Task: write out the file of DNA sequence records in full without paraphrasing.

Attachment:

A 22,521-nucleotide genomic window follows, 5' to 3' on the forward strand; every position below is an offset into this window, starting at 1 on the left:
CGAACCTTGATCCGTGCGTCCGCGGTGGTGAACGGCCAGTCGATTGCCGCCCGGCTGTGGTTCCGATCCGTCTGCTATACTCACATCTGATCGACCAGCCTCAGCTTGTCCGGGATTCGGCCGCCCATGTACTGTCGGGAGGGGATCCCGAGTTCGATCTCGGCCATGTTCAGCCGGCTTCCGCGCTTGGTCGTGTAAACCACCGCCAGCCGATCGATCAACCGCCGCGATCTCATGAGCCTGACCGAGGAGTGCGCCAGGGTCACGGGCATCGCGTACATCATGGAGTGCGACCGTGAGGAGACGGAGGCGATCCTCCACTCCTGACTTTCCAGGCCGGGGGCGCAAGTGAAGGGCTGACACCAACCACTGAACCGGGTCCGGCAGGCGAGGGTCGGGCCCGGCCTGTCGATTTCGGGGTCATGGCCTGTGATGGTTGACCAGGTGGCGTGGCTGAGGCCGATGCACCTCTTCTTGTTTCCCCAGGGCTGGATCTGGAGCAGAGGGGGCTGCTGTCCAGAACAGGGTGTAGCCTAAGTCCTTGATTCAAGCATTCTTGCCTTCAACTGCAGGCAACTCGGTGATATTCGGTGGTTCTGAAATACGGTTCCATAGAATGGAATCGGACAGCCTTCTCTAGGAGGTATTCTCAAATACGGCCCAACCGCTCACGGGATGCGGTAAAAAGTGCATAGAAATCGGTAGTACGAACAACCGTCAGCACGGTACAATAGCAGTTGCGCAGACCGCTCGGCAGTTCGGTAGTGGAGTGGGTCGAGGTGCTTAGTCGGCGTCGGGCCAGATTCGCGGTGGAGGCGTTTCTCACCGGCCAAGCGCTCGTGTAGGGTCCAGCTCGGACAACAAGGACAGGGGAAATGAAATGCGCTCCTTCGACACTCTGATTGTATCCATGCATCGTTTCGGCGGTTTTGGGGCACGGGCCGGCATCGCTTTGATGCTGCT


A 22,521-nucleotide genomic window follows, 5' to 3' on the forward strand; every position below is an offset into this window, starting at 1 on the left:
CGAACCTTGATCCGTGCGTCCGCGGTGGTGAACGGCCAGTCGATTGCCGCCCGGCTGTGGTTCCGATCCGTCTGCTATACTCACATCTGATCGACCAGCCTCAGCTTGTCCGGGATTCGGCCGCCCATGTACTGTCGGGAGGGGATCCCGAGTTCGATCTCGGCCATGTTCAGCCGGCTTCCGCGCTTGGTCGTGTAAACCACCGCCAGCCGATCGATCAACCGCCGCGATCTCATGAGCCTGACCGAGGAGTGCGCCAGGGTCACGGGCATCGCGTACATCATGGAGTGCGACCGTGAGGAGACGGAGGCGATCCTCCACTCCTGACTTTCCAGGCCGGGGGCGCAAGTGAAGGGCTGACACCAACCACTGAACCGGGTCCGGCAGGCGAGGGTCGGGCCCGGCCTGTCGATTTCGGGGTCATGGCCTGTGATGGTTGACCAGGTGGCGTGGCTGAGGCCGATGCACCTCTTCTTGTTTCCCCAGGGCTGGATCTGGAGCAGAGGGGGCTGCTGTCCAGAACAGGGTGTAGCCTAAGTCCTTGATTCAAGCATTCTTGCCTTCAACTGCAGGCAACTCGGTGATATTCGGTGGTTCTGAAATACGGTTCCATAGAATGGAATCGGACAGCCTTCTCTAGGAGGTATTCTCAAATACGGCCCAACCGCTCACGGGATGCGGTAAAAAGTGCATAGAAATCGGTAGTACGAACAACCGTCAGCACGGTACAATAGCAGTTGCGCAGACCGCTCGGCAGTTCGGTAGTGGAGTGGGTCGAGGTGCTTAGTCGGCGTCGGGCCAGATTCGCGGTGGAGGCGTTTCTCACCGGCCAAGCGCTCGTGTAGGGTCCAGCTCGGACAACAAGGACAGGGGAAATGAAATGCGCTCCTTCGACACTCTGATTGTATCCATGCATCGTTTCGGCGGTTTTGGGGCACGGGCCGGCATCGCTTTGATGCTGCT